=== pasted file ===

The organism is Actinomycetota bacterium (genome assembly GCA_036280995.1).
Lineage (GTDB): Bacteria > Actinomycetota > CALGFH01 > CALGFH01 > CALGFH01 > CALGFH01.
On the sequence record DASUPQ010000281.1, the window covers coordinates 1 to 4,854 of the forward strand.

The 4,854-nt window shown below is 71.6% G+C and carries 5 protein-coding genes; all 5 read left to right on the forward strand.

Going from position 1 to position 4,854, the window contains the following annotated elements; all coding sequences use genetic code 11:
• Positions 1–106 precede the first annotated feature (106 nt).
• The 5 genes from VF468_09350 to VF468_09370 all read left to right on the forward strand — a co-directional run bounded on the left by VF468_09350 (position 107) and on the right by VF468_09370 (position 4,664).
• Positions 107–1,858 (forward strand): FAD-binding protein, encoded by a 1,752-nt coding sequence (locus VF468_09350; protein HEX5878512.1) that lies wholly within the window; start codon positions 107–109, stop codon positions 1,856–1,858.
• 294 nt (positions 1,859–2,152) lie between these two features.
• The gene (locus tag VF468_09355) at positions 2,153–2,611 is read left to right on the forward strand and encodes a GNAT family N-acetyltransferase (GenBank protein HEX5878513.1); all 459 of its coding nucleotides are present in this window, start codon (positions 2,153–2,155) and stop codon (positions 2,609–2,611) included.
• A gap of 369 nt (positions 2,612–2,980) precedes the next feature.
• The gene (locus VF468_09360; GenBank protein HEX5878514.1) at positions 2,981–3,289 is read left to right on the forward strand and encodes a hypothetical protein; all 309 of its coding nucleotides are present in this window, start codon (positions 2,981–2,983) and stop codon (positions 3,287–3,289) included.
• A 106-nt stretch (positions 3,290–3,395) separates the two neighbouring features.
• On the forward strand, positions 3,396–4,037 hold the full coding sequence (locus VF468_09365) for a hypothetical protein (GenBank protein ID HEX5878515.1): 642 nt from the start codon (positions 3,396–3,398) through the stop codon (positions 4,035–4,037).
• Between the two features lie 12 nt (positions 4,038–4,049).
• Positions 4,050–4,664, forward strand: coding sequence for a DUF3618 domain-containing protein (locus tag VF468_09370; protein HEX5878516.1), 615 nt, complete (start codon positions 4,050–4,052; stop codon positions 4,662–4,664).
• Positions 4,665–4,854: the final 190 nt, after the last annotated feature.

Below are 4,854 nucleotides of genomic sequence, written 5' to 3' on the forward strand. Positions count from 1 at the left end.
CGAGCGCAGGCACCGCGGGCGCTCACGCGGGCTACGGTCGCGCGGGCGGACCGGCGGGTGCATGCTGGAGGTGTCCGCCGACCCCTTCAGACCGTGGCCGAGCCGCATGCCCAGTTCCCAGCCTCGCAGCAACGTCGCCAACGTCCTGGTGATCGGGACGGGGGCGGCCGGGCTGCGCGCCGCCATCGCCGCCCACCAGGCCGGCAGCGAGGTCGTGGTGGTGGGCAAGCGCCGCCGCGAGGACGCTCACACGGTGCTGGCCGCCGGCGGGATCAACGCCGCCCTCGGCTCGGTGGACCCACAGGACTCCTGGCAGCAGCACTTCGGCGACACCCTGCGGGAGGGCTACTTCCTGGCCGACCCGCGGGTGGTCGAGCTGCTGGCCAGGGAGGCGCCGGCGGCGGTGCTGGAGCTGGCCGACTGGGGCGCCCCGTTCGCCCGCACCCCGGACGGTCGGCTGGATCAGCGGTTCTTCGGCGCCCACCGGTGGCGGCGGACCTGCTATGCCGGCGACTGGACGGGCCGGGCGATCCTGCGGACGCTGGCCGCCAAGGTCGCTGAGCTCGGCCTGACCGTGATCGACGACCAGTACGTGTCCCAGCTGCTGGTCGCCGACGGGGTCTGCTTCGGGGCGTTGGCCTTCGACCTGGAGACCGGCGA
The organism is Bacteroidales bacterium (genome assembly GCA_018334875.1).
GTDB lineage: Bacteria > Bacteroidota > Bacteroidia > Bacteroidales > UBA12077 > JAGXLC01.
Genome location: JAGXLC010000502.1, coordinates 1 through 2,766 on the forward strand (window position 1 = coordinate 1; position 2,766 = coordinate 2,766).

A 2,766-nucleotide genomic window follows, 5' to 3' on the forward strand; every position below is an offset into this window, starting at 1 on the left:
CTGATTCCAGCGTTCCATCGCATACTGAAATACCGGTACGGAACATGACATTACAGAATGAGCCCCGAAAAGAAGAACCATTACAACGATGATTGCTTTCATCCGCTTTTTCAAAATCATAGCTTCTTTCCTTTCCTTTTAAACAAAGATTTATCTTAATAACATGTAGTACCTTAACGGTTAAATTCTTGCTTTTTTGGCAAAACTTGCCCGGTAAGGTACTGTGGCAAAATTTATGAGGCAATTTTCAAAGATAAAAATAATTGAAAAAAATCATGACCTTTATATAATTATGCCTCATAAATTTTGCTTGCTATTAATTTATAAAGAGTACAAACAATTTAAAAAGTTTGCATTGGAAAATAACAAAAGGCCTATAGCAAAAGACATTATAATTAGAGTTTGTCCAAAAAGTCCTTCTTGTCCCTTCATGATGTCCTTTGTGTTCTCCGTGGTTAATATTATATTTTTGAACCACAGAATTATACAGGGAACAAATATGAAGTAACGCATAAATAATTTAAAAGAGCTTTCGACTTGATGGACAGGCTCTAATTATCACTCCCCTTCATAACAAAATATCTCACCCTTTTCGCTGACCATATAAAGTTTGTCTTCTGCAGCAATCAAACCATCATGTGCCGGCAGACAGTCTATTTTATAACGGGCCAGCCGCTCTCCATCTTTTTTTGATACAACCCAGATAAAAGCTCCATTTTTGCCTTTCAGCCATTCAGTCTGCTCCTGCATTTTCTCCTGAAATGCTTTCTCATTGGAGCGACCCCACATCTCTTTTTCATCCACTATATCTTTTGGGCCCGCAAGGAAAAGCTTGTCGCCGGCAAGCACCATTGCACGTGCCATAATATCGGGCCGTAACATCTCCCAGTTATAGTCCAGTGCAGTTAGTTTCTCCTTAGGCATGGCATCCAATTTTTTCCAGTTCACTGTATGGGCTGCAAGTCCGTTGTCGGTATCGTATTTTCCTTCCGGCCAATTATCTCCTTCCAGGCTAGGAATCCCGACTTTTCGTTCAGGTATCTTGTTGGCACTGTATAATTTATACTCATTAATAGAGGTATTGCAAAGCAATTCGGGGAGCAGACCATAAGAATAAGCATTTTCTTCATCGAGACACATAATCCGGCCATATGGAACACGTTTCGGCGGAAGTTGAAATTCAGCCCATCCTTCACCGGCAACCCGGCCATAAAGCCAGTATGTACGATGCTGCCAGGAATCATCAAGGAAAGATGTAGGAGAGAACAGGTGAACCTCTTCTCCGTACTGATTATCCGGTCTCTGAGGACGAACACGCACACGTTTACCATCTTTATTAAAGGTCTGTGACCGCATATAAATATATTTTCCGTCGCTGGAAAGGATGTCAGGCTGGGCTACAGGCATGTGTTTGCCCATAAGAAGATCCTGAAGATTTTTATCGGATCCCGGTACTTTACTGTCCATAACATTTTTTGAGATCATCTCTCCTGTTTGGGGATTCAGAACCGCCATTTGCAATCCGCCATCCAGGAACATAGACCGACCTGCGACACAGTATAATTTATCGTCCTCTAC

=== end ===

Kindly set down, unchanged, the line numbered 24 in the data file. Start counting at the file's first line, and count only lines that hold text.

CTGATTCCAGCGTTCCATCGCATACTGAAATACCGGTACGGAACATGACATTACAGAATGAGCCCCGAAAAGAAGAACCATTACAACGATGATTGCTTTCATCCGCTTTTTCAAAATCATAGCTTCTTTCCTTTCCTTTTAAACAAAGATTTATCTTAATAACATGTAGTACCTTAACGGTTAAATTCTTGCTTTTTTGGCAAAACTTGCCCGGTAAGGTACTGTGGCAAAATTTATGAGGCAATTTTCAAAGATAAAAATAATTGAAAAAAATCATGACCTTTATATAATTATGCCTCATAAATTTTGCTTGCTATTAATTTATAAAGAGTACAAACAATTTAAAAAGTTTGCATTGGAAAATAACAAAAGGCCTATAGCAAAAGACATTATAATTAGAGTTTGTCCAAAAAGTCCTTCTTGTCCCTTCATGATGTCCTTTGTGTTCTCCGTGGTTAATATTATATTTTTGAACCACAGAATTATACAGGGAACAAATATGAAGTAACGCATAAATAATTTAAAAGAGCTTTCGACTTGATGGACAGGCTCTAATTATCACTCCCCTTCATAACAAAATATCTCACCCTTTTCGCTGACCATATAAAGTTTGTCTTCTGCAGCAATCAAACCATCATGTGCCGGCAGACAGTCTATTTTATAACGGGCCAGCCGCTCTCCATCTTTTTTTGATACAACCCAGATAAAAGCTCCATTTTTGCCTTTCAGCCATTCAGTCTGCTCCTGCATTTTCTCCTGAAATGCTTTCTCATTGGAGCGACCCCACATCTCTTTTTCATCCACTATATCTTTTGGGCCCGCAAGGAAAAGCTTGTCGCCGGCAAGCACCATTGCACGTGCCATAATATCGGGCCGTAACATCTCCCAGTTATAGTCCAGTGCAGTTAGTTTCTCCTTAGGCATGGCATCCAATTTTTTCCAGTTCACTGTATGGGCTGCAAGTCCGTTGTCGGTATCGTATTTTCCTTCCGGCCAATTATCTCCTTCCAGGCTAGGAATCCCGACTTTTCGTTCAGGTATCTTGTTGGCACTGTATAATTTATACTCATTAATAGAGGTATTGCAAAGCAATTCGGGGAGCAGACCATAAGAATAAGCATTTTCTTCATCGAGACACATAATCCGGCCATATGGAACACGTTTCGGCGGAAGTTGAAATTCAGCCCATCCTTCACCGGCAACCCGGCCATAAAGCCAGTATGTACGATGCTGCCAGGAATCATCAAGGAAAGATGTAGGAGAGAACAGGTGAACCTCTTCTCCGTACTGATTATCCGGTCTCTGAGGACGAACACGCACACGTTTACCATCTTTATTAAAGGTCTGTGACCGCATATAAATATATTTTCCGTCGCTGGAAAGGATGTCAGGCTGGGCTACAGGCATGTGTTTGCCCATAAGAAGATCCTGAAGATTTTTATCGGATCCCGGTACTTTACTGTCCATAACATTTTTTGAGATCATCTCTCCTGTTTGGGGATTCAGAACCGCCATTTGCAATCCGCCATCCAGGAACATAGACCGACCTGCGACACAGTATAATTTATCGTCCTCTAC